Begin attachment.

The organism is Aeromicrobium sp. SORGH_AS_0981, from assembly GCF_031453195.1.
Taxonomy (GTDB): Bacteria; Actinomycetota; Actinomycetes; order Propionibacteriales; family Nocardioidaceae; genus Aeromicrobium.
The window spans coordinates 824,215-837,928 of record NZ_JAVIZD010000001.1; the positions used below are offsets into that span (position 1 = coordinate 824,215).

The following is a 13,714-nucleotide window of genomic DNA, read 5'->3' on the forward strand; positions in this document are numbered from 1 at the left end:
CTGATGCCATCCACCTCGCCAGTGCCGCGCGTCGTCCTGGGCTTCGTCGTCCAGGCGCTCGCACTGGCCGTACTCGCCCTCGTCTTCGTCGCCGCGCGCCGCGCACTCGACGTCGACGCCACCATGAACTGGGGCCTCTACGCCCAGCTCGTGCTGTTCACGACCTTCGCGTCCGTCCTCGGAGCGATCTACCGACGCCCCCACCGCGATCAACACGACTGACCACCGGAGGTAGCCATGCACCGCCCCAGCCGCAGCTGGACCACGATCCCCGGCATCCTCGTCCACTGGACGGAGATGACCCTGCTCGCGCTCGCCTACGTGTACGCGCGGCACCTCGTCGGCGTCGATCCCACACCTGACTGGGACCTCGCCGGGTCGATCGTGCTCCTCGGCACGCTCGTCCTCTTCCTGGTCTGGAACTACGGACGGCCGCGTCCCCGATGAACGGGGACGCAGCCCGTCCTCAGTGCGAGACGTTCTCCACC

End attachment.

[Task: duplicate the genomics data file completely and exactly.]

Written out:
The organism is Aeromicrobium sp. SORGH_AS_0981, from assembly GCF_031453195.1.
Taxonomy (GTDB): Bacteria; Actinomycetota; Actinomycetes; order Propionibacteriales; family Nocardioidaceae; genus Aeromicrobium.
The window spans coordinates 824,215-837,928 of record NZ_JAVIZD010000001.1; the positions used below are offsets into that span (position 1 = coordinate 824,215).

The following is a 13,714-nucleotide window of genomic DNA, read 5'->3' on the forward strand; positions in this document are numbered from 1 at the left end:
CTGATGCCATCCACCTCGCCAGTGCCGCGCGTCGTCCTGGGCTTCGTCGTCCAGGCGCTCGCACTGGCCGTACTCGCCCTCGTCTTCGTCGCCGCGCGCCGCGCACTCGACGTCGACGCCACCATGAACTGGGGCCTCTACGCCCAGCTCGTGCTGTTCACGACCTTCGCGTCCGTCCTCGGAGCGATCTACCGACGCCCCCACCGCGATCAACACGACTGACCACCGGAGGTAGCCATGCACCGCCCCAGCCGCAGCTGGACCACGATCCCCGGCATCCTCGTCCACTGGACGGAGATGACCCTGCTCGCGCTCGCCTACGTGTACGCGCGGCACCTCGTCGGCGTCGATCCCACACCTGACTGGGACCTCGCCGGGTCGATCGTGCTCCTCGGCACGCTCGTCCTCTTCCTGGTCTGGAACTACGGACGGCCGCGTCCCCGATGAACGGGGACGCAGCCCGTCCTCAGTGCGAGACGTTCTCCACC